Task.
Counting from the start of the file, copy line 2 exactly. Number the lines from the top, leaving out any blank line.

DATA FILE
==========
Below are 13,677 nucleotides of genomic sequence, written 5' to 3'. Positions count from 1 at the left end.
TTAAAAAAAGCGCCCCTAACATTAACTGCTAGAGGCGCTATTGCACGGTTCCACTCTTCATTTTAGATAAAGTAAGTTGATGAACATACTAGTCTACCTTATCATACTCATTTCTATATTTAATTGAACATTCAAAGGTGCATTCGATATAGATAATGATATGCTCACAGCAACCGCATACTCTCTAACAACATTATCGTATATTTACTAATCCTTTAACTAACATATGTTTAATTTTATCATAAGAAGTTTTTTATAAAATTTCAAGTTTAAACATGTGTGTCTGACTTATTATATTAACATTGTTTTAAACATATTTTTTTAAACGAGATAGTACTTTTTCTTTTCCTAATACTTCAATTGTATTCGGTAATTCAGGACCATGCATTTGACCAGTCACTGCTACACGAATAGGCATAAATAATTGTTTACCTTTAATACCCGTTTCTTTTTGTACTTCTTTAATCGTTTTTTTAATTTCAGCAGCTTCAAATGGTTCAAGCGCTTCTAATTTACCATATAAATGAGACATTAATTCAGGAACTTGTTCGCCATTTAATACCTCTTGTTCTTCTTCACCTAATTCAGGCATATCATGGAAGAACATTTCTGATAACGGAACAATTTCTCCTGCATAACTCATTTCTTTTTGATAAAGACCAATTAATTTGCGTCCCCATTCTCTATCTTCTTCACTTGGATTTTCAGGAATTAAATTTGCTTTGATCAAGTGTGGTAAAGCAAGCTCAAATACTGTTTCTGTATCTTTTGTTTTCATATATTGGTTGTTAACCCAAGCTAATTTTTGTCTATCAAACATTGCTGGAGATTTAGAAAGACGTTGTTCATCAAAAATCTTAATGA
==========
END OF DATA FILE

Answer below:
TTAAAAAAAGCGCCCCTAACATTAACTGCTAGAGGCGCTATTGCACGGTTCCACTCTTCATTTTAGATAAAGTAAGTTGATGAACATACTAGTCTACCTTATCATACTCATTTCTATATTTAATTGAACATTCAAAGGTGCATTCGATATAGATAATGATATGCTCACAGCAACCGCATACTCTCTAACAACATTATCGTATATTTACTAATCCTTTAACTAACATATGTTTAATTTTATCATAAGAAGTTTTTTATAAAATTTCAAGTTTAAACATGTGTGTCTGACTTATTATATTAACATTGTTTTAAACATATTTTTTTAAACGAGATAGTACTTTTTCTTTTCCTAATACTTCAATTGTATTCGGTAATTCAGGACCATGCATTTGACCAGTCACTGCTACACGAATAGGCATAAATAATTGTTTACCTTTAATACCCGTTTCTTTTTGTACTTCTTTAATCGTTTTTTTAATTTCAGCAGCTTCAAATGGTTCAAGCGCTTCTAATTTACCATATAAATGAGACATTAATTCAGGAACTTGTTCGCCATTTAATACCTCTTGTTCTTCTTCACCTAATTCAGGCATATCATGGAAGAACATTTCTGATAACGGAACAATTTCTCCTGCATAACTCATTTCTTTTTGATAAAGACCAATTAATTTGCGTCCCCATTCTCTATCTTCTTCACTTGGATTTTCAGGAATTAAATTTGCTTTGATCAAGTGTGGTAAAGCAAGCTCAAATACTGTTTCTGTATCTTTTGTTTTCATATATTGGTTGTTAACCCAAGCTAATTTTTGTCTATCAAACATTGCTGGAGATTTAGAAAGACGTTGTTCATCAAAAATCTTAATGA